You are on page 1of 4

[No. 4852. February 1, 1909.

THE UNITED STATES, plaintiff and appellee, vs. VICENTE CALIMAG,
defendant and appellant.
Article 392 of the Penal Code, in so far as it provides for the
imposition of a fine only in the case of a diversion of public property by
a public official to his own use, is repealed by Act No. 1740.
2. CONFESSION; ACT No. 619.Section 4 of Act No. 619, relating to
confessions, is not applicable to a conversation between the defendant
and a public official, which took place before any charge of crime had
been made against the former.
APPEAL from a judgment of the Court of First Instance of Cagayan.
McCabe, J.
The facts are stated in the opinion of the court.
R. S. MacDougall, and Thos. D. Aitken, for appellant.
Attorney-General Villamor, for appellee.
On and prior to December 2, 1907, the accused was municipal
treasurer of the town of Solana, Province of Cagayan, and also deputy
provincial treasurer, receiving as salary for the former position P25 per
month and for the latter P10 per month. On the said date, to wit,
December 2, 1907, the district auditor for that district examined the
books and cash of the accused, and informed him that there was a
difference between the amount for which accused was responsible and
the amount counted by said district auditor of ?49.04. The auditor
asked the defendant how this occurred, and he said that it was for the
reason that he had to advance his salary of P10 a month from July to
November, P50. The auditor then told him to get the money, and he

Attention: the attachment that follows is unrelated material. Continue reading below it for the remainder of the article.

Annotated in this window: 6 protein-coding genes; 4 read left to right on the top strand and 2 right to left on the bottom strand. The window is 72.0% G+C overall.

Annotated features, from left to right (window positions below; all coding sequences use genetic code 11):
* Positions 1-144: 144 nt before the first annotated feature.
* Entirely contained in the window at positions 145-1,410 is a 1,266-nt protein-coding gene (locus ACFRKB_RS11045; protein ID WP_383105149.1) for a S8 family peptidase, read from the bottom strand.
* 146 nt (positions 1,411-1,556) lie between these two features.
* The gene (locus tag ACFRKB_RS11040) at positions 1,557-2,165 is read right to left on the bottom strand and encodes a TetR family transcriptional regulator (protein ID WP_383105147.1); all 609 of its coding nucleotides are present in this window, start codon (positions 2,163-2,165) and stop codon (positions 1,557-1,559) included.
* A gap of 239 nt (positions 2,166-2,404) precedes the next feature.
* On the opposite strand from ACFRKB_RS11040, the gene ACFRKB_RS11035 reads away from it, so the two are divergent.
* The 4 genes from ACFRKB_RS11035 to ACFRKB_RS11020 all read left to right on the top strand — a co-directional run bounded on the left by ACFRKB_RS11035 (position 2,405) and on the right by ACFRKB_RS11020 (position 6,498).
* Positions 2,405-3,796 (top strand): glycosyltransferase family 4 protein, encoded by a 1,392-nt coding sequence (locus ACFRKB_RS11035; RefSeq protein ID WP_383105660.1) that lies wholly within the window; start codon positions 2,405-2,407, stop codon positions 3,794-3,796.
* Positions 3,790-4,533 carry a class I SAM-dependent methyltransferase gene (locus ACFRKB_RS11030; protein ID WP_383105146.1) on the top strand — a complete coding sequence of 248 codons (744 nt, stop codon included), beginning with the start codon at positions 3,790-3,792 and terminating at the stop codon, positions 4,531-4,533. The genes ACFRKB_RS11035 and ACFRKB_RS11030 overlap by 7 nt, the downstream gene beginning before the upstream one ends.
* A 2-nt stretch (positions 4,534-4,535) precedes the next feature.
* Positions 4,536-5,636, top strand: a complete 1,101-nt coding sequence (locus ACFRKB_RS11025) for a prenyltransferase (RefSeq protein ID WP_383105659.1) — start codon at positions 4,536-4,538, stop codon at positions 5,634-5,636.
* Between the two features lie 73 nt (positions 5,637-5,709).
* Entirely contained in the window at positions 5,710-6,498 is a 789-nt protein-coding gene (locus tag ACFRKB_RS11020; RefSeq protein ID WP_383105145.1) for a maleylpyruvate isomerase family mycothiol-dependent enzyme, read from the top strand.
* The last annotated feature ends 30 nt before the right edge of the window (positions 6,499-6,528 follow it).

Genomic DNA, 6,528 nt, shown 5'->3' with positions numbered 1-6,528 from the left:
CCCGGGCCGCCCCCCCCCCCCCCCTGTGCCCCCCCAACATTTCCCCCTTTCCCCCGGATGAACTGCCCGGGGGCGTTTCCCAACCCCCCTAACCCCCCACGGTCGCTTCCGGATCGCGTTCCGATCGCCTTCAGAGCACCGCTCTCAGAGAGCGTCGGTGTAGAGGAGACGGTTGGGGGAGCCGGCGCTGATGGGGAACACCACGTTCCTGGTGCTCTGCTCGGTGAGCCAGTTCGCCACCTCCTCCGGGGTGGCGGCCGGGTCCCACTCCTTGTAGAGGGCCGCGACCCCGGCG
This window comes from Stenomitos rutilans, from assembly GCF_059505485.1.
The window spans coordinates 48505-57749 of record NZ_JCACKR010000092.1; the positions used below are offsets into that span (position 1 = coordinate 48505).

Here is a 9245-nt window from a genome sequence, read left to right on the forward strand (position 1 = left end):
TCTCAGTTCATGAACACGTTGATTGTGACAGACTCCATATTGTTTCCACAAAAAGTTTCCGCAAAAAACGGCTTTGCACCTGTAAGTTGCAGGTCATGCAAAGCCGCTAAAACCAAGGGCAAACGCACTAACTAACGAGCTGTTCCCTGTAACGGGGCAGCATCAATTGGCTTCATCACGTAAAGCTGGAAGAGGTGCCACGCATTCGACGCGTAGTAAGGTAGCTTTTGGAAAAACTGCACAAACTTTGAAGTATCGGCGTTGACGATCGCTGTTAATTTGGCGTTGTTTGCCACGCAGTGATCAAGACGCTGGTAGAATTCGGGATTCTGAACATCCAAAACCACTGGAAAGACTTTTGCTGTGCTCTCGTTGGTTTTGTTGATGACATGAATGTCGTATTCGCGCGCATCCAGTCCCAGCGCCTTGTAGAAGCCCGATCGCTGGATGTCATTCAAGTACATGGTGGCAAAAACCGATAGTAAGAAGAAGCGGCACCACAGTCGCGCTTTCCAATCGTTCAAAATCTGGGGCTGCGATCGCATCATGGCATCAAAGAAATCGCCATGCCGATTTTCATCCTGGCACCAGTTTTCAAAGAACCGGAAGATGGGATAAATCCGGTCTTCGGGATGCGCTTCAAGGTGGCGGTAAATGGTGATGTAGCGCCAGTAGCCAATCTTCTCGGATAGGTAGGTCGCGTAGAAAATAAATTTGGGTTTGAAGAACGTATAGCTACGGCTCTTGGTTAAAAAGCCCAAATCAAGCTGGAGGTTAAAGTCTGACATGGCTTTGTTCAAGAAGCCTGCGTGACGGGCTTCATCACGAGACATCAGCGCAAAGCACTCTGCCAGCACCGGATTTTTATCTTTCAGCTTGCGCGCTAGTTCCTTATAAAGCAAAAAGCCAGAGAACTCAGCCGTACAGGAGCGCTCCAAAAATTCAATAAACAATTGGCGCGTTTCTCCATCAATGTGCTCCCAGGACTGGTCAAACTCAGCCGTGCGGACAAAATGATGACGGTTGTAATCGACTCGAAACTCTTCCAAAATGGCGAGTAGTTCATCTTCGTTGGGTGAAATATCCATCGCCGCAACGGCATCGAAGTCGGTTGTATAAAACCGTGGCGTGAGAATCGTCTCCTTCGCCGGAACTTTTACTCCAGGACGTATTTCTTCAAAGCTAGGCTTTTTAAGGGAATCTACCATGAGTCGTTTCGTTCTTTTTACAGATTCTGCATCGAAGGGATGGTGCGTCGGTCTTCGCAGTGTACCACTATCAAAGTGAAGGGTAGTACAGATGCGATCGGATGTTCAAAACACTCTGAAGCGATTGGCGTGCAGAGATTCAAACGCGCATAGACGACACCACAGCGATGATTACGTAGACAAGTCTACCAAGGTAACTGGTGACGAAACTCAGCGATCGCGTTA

went out and within ten minutes returned with P50, which he put upon
the desk in front of the auditor. This was done before the examination
was concluded. The auditor counted the P50 as a part of the money on
hand and certified that the accounts of the accused were correct.


United States vs. Calimag.
The defendant was convicted in the court below of a violation of Act
No. 1740 and sentenced to two months' imprisonment. From that
judgment he has appealed.
It was proven at the trial that the 'defendant had no authority to pay
himself his salary of P10 a month as deputy to the provincial treasurer,
and it must be considered that he had made personal use of the funds
of the Government.
If this case had arisen prior to the enactment of Act No. 1740, it would
have fallen under the provisions of article 392 of the Penal Code, and
the punishment inflicted would have been a fine of from 5 to 25 per
cent of the amount appropriated. (U. S. vs. Coates, 4 Phil. Rep., 581; U.
S. vs. Valencia, 8 Phil. Rep., 729.) The offense, however, was
committed after the enactment of Act No. 1740. The first and fourth
sections of that Act are as f ollows:
"SECTION 1. Any bonded officer or employee of the Insular
Government, or of any provincial or municipal government, or of the
city of Manila, and any other person who, having charge, by reason of
his office or employment, of Insular, provincial, or municipal funds or
property, or of funds or property .of the city of Manila, or of trust or
other funds by law required to be kept or deposited by or with such
officer, employee, or other person, or by or with any public office,
treasury, or other depositary, fails or refuses to account for the same,
or makes personal use of such funds or property, or of any part
thereof, or abstracts or misappropriates the same, or any part thereof,
or is guilty of any, malversation with reference to such funds or
property, or through his abandonment, fault, or negligence, permits
any other person to abstract, misappropriate, or make personal use of
the same, shall, upon conviction, be punished by imprisonment for not